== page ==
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Historic England Research Records

Monument Number 1029534

Hob Uid: 1029534
Location :
Somerset
Somerset West and Taunton
Exmoor
Grid Ref : SS7804039166
Summary : An earthwork of probable post medieval date is visible on Birchcleave, consisting of a wide flat-bottomed ditch cut into the slope of the hill with an external bank. The ditch measures between 0.4m and 0.8m deep and averages 20m wide. The field in which it lies is known locally as "Reservoir Field" and this would be a feasible explanation for the existence of such a feature. The land was acquired by John Knight in the 1820s and he undertook much land improvements to maximise its agricultural usage. It is therefore likely that the feature dates to this period and function.
More information : SS 7803 3915 - EARTHWORK ON BIRCHCLEAVE - SS 73 NE 46.

Recent maps show a pear-shaped enclosure defined by hedge banks within an area of regular rectangular fields. In 1887 (source 1) and 1891 (source 2) the area of the enclosure is shown as rough grassland when the surrounding area had been improved. However, by 1903 (source 3) the interior had also been improved. Air photographs from 1947 (source 4) show earthworks defining the perimeter of the enclosure.

The earthwork lies on the summit of a gentle hill to the north of the River Barle, east of Birchcleave Wood, at 375m OD and centred on SS 7803 3915. It measures 250m by 150m. The earthwork predates two phases of field banks, the first of which fossilises its perimeter; the second of which links the site with the surrounding field systems. This stratigraphy is visible at the eastern end of the earthwork where two mounds survive as remnants of the first field bank phase before it was extended to meet Winstitchen lane during the second phase when one of the mounds was cut by the later field bank. Within the north-eastern edge of the earthwork, in the ditch, there is an area of marsh. This was shown as a pond in 1887 (source 1), and was probably constructed to exploit a natural spring.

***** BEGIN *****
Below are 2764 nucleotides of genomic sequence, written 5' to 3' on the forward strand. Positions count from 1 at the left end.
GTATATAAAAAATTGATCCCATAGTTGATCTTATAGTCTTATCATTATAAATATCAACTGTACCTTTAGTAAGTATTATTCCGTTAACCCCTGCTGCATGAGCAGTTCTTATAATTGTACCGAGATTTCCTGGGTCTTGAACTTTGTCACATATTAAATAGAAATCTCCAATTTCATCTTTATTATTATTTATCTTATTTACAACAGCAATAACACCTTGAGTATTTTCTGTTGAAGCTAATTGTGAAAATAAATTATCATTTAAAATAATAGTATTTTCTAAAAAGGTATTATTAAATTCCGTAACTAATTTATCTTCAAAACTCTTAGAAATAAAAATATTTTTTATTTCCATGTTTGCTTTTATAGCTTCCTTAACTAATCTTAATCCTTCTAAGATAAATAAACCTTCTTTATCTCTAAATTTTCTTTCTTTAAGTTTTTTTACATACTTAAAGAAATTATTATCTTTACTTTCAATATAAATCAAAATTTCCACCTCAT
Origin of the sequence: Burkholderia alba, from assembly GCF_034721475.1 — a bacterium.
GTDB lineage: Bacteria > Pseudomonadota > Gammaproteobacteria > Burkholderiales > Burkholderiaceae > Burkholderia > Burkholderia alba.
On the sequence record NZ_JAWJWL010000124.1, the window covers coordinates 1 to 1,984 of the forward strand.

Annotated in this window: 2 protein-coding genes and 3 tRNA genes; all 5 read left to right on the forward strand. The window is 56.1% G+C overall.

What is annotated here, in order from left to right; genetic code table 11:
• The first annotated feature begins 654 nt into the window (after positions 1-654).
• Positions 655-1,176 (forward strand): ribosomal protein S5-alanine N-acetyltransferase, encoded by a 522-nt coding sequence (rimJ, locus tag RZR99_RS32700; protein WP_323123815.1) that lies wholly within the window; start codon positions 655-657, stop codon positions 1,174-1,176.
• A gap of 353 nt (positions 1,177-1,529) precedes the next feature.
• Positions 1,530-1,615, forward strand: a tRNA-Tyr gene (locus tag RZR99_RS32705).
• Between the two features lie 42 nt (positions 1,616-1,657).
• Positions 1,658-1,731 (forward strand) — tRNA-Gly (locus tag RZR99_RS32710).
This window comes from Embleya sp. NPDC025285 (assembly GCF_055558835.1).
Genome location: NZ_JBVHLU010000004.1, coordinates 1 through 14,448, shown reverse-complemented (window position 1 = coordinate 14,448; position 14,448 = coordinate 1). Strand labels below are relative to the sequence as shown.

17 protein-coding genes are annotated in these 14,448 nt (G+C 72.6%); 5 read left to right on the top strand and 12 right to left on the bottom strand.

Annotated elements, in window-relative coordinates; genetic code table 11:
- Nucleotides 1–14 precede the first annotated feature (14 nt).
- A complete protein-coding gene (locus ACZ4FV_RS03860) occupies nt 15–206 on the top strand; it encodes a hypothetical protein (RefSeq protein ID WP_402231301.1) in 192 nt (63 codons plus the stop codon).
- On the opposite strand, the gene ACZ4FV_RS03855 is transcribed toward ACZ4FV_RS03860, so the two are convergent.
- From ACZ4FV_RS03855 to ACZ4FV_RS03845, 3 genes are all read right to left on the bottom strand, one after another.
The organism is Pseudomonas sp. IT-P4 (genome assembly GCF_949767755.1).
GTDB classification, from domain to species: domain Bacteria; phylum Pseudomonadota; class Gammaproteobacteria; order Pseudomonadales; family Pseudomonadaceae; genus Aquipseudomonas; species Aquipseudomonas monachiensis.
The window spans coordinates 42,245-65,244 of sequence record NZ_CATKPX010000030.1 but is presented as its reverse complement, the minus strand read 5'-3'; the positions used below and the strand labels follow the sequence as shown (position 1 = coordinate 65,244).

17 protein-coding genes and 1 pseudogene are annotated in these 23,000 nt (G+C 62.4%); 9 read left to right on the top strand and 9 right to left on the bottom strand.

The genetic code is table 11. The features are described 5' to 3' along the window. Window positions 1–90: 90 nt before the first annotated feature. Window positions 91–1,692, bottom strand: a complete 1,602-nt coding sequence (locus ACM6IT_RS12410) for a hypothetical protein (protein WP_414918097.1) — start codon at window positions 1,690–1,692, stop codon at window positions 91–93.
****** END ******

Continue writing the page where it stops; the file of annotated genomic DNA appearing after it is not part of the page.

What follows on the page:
The earthwork consists of a wide, flat-bottomed ditch cut into the slope of the hill with an external bank which the first enclosure phase has fossilised. The ditch is between 0.4m and 0.8m deep and averages 20m wide. In the north-eastern corner of the earthwork, around the pond, the ditch is wider. This is probably due to natural erosion.

To the north and west there are beech tree-lined mounds of around 1.2m high which form the residual external bank of the earthwork. The fragmentary nature of this bank is due to differential improvement in the surrounding fields and to surface quarrying for slate. This is shown by the position of the field banks in 1889 (source 2) which enclosed the central area to the north where the bank is largely missing.